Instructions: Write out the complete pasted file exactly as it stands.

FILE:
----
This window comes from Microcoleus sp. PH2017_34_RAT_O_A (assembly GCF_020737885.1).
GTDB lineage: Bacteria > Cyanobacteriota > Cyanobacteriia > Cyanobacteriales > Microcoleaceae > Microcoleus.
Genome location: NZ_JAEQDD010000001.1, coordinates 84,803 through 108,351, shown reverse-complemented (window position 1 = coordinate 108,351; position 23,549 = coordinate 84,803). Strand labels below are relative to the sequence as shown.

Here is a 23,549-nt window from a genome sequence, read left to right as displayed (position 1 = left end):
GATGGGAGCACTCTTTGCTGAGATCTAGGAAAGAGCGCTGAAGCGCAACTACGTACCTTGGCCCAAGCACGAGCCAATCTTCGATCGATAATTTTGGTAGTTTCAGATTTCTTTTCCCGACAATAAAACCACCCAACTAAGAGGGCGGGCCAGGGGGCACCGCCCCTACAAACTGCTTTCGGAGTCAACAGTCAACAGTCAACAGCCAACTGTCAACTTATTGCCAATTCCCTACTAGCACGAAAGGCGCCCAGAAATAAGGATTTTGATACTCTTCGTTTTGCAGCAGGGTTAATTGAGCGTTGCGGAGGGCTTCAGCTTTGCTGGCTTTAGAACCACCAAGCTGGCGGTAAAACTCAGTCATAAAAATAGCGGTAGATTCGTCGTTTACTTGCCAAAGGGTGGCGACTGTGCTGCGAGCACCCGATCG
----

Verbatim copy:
This window comes from Microcoleus sp. PH2017_34_RAT_O_A (assembly GCF_020737885.1).
GTDB lineage: Bacteria > Cyanobacteriota > Cyanobacteriia > Cyanobacteriales > Microcoleaceae > Microcoleus.
Genome location: NZ_JAEQDD010000001.1, coordinates 84,803 through 108,351, shown reverse-complemented (window position 1 = coordinate 108,351; position 23,549 = coordinate 84,803). Strand labels below are relative to the sequence as shown.

Here is a 23,549-nt window from a genome sequence, read left to right as displayed (position 1 = left end):
GATGGGAGCACTCTTTGCTGAGATCTAGGAAAGAGCGCTGAAGCGCAACTACGTACCTTGGCCCAAGCACGAGCCAATCTTCGATCGATAATTTTGGTAGTTTCAGATTTCTTTTCCCGACAATAAAACCACCCAACTAAGAGGGCGGGCCAGGGGGCACCGCCCCTACAAACTGCTTTCGGAGTCAACAGTCAACAGTCAACAGCCAACTGTCAACTTATTGCCAATTCCCTACTAGCACGAAAGGCGCCCAGAAATAAGGATTTTGATACTCTTCGTTTTGCAGCAGGGTTAATTGAGCGTTGCGGAGGGCTTCAGCTTTGCTGGCTTTAGAACCACCAAGCTGGCGGTAAAACTCAGTCATAAAAATAGCGGTAGATTCGTCGTTTACTTGCCAAAGGGTGGCGACTGTGCTGCGAGCACCCGATCG